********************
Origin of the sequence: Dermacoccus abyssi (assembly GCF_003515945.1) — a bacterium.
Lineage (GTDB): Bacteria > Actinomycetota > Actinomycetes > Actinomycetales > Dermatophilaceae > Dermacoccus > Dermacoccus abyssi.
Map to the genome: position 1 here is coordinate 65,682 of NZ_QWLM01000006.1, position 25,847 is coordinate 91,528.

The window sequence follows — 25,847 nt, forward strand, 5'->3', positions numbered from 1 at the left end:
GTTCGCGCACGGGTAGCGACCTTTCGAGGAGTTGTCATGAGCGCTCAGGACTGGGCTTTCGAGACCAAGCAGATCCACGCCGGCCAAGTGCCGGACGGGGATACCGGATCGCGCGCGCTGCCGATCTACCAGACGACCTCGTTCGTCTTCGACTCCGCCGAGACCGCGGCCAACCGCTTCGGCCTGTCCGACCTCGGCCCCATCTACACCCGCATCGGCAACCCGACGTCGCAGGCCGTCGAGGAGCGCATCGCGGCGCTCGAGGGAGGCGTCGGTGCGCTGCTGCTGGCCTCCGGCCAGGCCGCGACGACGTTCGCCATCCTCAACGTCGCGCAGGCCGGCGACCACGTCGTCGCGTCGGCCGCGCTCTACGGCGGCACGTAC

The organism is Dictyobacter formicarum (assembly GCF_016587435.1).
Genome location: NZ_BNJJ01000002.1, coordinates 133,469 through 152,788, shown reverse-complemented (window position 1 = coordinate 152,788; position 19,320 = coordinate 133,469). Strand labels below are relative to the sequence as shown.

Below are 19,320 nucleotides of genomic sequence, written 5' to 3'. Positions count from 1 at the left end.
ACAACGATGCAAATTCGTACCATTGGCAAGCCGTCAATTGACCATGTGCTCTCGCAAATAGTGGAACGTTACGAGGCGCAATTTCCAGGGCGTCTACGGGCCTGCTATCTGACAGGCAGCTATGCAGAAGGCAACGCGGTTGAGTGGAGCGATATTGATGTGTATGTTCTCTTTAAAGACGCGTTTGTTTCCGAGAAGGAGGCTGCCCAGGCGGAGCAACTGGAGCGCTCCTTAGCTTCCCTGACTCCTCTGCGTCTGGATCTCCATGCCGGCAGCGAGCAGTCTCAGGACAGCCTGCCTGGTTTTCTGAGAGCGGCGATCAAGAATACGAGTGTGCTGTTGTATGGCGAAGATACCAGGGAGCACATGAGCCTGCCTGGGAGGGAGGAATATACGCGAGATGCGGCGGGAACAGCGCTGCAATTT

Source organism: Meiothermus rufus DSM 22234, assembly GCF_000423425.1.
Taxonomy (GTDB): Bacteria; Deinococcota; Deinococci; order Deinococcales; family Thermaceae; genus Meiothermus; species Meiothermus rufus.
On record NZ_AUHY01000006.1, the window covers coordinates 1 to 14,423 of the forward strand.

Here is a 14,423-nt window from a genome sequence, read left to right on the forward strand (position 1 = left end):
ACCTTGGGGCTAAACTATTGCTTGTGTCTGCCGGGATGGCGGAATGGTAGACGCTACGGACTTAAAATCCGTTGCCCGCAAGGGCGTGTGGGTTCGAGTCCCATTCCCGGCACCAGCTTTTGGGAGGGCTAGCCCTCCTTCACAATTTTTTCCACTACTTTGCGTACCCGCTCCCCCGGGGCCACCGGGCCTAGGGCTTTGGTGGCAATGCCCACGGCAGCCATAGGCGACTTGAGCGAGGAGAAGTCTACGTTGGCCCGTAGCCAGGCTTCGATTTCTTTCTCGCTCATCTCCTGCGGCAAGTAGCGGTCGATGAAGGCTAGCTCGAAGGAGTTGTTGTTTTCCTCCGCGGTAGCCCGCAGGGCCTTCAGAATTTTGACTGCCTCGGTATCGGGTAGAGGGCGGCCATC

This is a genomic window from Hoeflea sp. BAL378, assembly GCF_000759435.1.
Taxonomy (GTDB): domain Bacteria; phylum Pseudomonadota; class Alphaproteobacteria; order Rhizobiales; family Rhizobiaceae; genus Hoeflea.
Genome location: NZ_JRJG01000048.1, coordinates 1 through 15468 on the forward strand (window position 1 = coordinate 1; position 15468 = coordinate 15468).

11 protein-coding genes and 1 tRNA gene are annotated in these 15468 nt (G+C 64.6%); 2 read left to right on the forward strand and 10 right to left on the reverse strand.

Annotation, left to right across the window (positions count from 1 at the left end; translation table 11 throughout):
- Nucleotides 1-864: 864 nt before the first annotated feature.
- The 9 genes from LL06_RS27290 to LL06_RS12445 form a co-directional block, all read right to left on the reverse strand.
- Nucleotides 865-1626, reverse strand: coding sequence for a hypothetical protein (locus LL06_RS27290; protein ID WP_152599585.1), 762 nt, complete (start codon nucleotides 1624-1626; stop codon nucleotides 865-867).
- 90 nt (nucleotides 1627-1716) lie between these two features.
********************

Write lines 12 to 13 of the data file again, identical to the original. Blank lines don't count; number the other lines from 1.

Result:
On record NZ_AUHY01000006.1, the window covers coordinates 1 to 14,423 of the forward strand.

Here is a 14,423-nt window from a genome sequence, read left to right on the forward strand (position 1 = left end):